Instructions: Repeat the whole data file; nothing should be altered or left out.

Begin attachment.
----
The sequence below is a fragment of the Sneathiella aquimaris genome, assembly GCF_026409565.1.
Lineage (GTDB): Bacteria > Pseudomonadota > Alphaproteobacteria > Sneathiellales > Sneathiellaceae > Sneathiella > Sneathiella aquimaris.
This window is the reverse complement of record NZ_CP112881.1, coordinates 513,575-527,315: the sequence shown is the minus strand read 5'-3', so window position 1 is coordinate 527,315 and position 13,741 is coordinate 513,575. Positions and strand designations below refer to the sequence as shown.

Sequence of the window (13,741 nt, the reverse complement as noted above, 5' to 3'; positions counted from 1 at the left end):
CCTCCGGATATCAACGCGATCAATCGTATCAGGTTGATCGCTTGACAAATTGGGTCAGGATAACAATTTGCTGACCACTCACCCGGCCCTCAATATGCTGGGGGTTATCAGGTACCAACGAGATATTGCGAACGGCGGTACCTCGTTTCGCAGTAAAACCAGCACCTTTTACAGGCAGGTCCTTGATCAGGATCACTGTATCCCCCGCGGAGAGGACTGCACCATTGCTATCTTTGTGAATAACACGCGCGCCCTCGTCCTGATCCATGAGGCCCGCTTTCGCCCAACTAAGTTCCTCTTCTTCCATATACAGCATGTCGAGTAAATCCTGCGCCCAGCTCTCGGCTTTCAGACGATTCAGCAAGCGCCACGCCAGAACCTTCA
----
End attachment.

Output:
The sequence below is a fragment of the Sneathiella aquimaris genome, assembly GCF_026409565.1.
Lineage (GTDB): Bacteria > Pseudomonadota > Alphaproteobacteria > Sneathiellales > Sneathiellaceae > Sneathiella > Sneathiella aquimaris.
This window is the reverse complement of record NZ_CP112881.1, coordinates 513,575-527,315: the sequence shown is the minus strand read 5'-3', so window position 1 is coordinate 527,315 and position 13,741 is coordinate 513,575. Positions and strand designations below refer to the sequence as shown.

Sequence of the window (13,741 nt, the reverse complement as noted above, 5' to 3'; positions counted from 1 at the left end):
CCTCCGGATATCAACGCGATCAATCGTATCAGGTTGATCGCTTGACAAATTGGGTCAGGATAACAATTTGCTGACCACTCACCCGGCCCTCAATATGCTGGGGGTTATCAGGTACCAACGAGATATTGCGAACGGCGGTACCTCGTTTCGCAGTAAAACCAGCACCTTTTACAGGCAGGTCCTTGATCAGGATCACTGTATCCCCCGCGGAGAGGACTGCACCATTGCTATCTTTGTGAATAACACGCGCGCCCTCGTCCTGATCCATGAGGCCCGCTTTCGCCCAACTAAGTTCCTCTTCTTCCATATACAGCATGTCGAGTAAATCCTGCGCCCAGCTCTCGGCTTTCAGACGATTCAGCAAGCGCCACGCCAGAACCTTCA